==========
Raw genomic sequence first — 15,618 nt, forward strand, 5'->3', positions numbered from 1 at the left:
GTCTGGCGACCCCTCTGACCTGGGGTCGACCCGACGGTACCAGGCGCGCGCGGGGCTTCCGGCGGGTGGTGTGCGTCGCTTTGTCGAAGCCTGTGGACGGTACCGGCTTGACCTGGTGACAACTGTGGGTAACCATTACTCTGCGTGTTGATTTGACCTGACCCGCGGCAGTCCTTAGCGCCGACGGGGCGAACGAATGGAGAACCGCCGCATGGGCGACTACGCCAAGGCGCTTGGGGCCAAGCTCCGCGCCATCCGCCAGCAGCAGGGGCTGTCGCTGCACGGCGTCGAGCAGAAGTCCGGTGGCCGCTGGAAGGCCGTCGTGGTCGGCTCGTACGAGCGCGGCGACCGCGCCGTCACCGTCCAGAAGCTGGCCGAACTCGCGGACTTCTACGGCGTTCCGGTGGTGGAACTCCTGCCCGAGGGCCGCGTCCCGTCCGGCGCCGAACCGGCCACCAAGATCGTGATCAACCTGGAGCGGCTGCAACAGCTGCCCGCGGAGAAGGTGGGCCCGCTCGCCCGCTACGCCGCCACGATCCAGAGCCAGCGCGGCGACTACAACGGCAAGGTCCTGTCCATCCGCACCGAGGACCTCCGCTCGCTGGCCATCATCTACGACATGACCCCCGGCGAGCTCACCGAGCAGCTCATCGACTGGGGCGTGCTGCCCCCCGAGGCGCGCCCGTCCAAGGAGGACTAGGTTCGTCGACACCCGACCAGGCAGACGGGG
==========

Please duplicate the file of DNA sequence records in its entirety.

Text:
Raw genomic sequence first — 15,618 nt, forward strand, 5'->3', positions numbered from 1 at the left:
GTCTGGCGACCCCTCTGACCTGGGGTCGACCCGACGGTACCAGGCGCGCGCGGGGCTTCCGGCGGGTGGTGTGCGTCGCTTTGTCGAAGCCTGTGGACGGTACCGGCTTGACCTGGTGACAACTGTGGGTAACCATTACTCTGCGTGTTGATTTGACCTGACCCGCGGCAGTCCTTAGCGCCGACGGGGCGAACGAATGGAGAACCGCCGCATGGGCGACTACGCCAAGGCGCTTGGGGCCAAGCTCCGCGCCATCCGCCAGCAGCAGGGGCTGTCGCTGCACGGCGTCGAGCAGAAGTCCGGTGGCCGCTGGAAGGCCGTCGTGGTCGGCTCGTACGAGCGCGGCGACCGCGCCGTCACCGTCCAGAAGCTGGCCGAACTCGCGGACTTCTACGGCGTTCCGGTGGTGGAACTCCTGCCCGAGGGCCGCGTCCCGTCCGGCGCCGAACCGGCCACCAAGATCGTGATCAACCTGGAGCGGCTGCAACAGCTGCCCGCGGAGAAGGTGGGCCCGCTCGCCCGCTACGCCGCCACGATCCAGAGCCAGCGCGGCGACTACAACGGCAAGGTCCTGTCCATCCGCACCGAGGACCTCCGCTCGCTGGCCATCATCTACGACATGACCCCCGGCGAGCTCACCGAGCAGCTCATCGACTGGGGCGTGCTGCCCCCCGAGGCGCGCCCGTCCAAGGAGGACTAGGTTCGTCGACACCCGACCAGGCAGACGGGG